By Dr. Robert Morgan, Royal College of GPs
Deciding on a career in medicine is probably the easiest choice you’re going to make this year. It’s once you’ve made this decision that the work truly begins, as you’re taken on a journey that offers you a course and a job unlike any other.
There are 33 medical schools in the UK and it’s important you select the right one for you. This will depend on many factors, but a very useful resource is the medical school’s council website (https://www.medschools.ac.uk). This will have all the information you need regarding entry requirements, course structure and expectations of your personal statement and interview. And don’t forget to visit the websites of any universities you’re interested in.
Dr. Robert Morgan
Preparing to go to university should involve doing some sort of work experience upon which you can reflect in your personal statement. Work experience does not have to be in a clinical setting such as a hospital or a GP practice, but it should provide an opportunity to develop an understanding of how the skills and attributes you have used in your work experience will be applied to a career in medicine. It may be useful to keep a reflective diary of your work experiences that you can use when writing your statement.
Most medical schools will require you to take either the UK Clinical Aptitude Test (UKCAT) or the BioMedical Admissions Test (BMAT) and attend an interview. Both UKCAT and BMAT websites are useful in giving an overall picture of what you need to do for these tests and which universities use them. Remember though, like any test, practice will always help and both websites have practice questions.
Similarly, before you go to your interview, it’s important to find out what type of interview you will get and prepare for it in advance . All universities web pages will give you details of the type of interview you are likely to have. You should also try to go to Open Days to find out more. Some universities offer what you and I might think of as a traditional interview i.e. being asked questions by a panel. However, more and more universities, are adopting multiple mini interviews whereby applicants rotate round a number of stations, each lasting a few minutes and each exploring the personal qualities and attributes important in developing good doctors for the future.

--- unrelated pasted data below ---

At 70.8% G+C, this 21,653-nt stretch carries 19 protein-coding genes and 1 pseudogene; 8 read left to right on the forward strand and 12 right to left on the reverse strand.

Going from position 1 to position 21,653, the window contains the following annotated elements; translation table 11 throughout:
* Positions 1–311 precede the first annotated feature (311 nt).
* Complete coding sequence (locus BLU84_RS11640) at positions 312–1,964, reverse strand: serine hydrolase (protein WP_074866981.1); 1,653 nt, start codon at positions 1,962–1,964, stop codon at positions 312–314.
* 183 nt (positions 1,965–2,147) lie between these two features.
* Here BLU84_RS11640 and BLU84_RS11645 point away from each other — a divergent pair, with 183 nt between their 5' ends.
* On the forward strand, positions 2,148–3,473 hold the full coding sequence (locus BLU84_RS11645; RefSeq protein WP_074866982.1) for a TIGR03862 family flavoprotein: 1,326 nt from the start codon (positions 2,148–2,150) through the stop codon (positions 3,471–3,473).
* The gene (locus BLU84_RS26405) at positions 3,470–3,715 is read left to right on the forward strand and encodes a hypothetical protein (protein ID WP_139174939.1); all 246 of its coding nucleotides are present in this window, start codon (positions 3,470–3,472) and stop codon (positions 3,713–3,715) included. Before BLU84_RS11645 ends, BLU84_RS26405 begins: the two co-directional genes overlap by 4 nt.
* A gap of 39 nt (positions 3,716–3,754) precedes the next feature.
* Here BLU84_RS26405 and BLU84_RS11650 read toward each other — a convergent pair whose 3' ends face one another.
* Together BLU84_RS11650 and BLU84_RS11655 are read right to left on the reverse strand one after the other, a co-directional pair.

All interviews, regardless of the format, will test your ability to think, interpret data and communicate your ideas. Once you know you have an interview and what type it is, you should practice as much as possible as this will make it go better on the day. For further information visit: https://www.medschools.ac.uk/studying-medicine/applications/interviews
Max Rees, former Seren student now studying Medicine in UCL, says:
“When it comes to applying to Medicine, preparation is key and remaining both calm and focused through the remaining few months of A-Levels will get you through. Applications are due in early October of Year 13, and by then you should have completed either the UKCAT or BMAT (or both) entry examinations.
“Year 13 can be very stressful, more so at the beginning of the year, because there is quite a big jump up from the difficulty of Year 12 but keep up-to-date with the work and try to forget about your application after you’ve sent it off as much as you can. You should start getting offers for interview around Christmas time up until March, and hopefully after your interviews you’ll begin to get your offers of places.
“If you don’t get offers, however, don’t let this affect your performance in you’re A-Levels because good grades will stand you in good stead to reapply with more experience the following year.”